MEASUREMENTS AND MAIN RESULTS:
A total of 17,990 patients received antibiotics after sepsis identification and were included in the analysis. In-hospital mortality was 29.7% for the cohort as a whole. There was a statically significant increase in the probability of death associated with the number of hours of delay for first antibiotic administration. Hospital mortality adjusted for severity (sepsis severity score), ICU admission source (emergency department, ward, vs ICU), and geographic region increased steadily after 1 hour of time to antibiotic administration. Results were similar in patients with severe sepsis and septic shock, regardless of the number of organ failure.
The results of the analysis of this large population of patients with severe sepsis and septic shock demonstrate that delay in first antibiotic administration was associated with increased in-hospital mortality. In addition, there was a linear increase in the risk of mortality for each hour delay in antibiotic administration. These results underscore the importance of early identification and treatment of septic patients in the hospital setting.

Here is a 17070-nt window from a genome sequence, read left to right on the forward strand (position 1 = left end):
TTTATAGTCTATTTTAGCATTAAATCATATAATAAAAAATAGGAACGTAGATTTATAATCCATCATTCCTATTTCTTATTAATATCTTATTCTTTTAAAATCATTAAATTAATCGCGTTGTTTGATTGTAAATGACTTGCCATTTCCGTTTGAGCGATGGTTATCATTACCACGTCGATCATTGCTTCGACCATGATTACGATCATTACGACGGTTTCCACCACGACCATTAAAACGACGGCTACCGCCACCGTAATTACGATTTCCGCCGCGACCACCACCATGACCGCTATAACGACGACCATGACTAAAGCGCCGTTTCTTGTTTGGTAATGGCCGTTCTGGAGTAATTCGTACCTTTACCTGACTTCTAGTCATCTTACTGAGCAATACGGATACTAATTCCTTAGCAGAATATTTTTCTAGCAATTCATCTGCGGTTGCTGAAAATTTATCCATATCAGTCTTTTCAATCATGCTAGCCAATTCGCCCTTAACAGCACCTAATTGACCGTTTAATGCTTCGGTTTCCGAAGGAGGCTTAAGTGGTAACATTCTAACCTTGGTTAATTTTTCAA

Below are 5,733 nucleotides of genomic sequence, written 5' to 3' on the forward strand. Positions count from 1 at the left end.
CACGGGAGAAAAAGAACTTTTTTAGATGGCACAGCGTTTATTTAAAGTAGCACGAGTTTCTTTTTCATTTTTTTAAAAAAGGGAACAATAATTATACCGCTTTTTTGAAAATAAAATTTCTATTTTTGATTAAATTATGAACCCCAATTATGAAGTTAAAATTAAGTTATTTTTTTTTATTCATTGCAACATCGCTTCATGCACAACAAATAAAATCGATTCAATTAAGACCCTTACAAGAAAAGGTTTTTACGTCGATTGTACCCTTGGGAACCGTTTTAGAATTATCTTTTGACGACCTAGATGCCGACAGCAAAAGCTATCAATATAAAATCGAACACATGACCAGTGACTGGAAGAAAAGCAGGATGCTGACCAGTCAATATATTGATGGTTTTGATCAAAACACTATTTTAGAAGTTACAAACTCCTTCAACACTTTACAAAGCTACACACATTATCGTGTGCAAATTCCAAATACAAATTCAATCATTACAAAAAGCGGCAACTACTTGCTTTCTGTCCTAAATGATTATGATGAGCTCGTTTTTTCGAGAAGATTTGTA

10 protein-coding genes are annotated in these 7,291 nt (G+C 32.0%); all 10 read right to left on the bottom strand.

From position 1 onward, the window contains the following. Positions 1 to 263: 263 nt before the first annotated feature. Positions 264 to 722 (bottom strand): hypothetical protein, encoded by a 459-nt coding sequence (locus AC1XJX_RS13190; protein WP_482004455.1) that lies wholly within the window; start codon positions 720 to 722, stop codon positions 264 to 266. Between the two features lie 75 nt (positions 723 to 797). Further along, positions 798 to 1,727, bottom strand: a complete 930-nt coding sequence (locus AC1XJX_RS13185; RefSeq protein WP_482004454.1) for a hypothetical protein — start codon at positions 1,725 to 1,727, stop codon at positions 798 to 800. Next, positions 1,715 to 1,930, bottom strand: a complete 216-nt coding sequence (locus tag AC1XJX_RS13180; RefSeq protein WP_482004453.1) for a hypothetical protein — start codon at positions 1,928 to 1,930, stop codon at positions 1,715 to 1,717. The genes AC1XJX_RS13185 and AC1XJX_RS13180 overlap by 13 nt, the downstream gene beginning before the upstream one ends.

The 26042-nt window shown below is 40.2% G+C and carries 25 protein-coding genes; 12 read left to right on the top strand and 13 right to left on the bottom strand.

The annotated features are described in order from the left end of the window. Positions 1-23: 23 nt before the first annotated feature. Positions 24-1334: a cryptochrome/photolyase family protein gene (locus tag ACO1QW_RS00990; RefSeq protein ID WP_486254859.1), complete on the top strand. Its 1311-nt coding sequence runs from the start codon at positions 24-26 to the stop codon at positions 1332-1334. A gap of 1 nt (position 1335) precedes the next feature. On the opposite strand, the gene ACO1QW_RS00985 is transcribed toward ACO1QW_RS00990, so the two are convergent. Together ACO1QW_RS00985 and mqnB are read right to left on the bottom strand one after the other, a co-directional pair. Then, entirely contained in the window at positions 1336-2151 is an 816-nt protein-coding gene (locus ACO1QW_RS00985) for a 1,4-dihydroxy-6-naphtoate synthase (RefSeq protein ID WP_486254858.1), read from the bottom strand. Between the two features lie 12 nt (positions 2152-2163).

As the blog author at Intensive care medicine worth knowing pointed out, restrictive strategies for initial antibiotic decisions are losing their place in antibiotic stewardship. De-escalation is where it's at.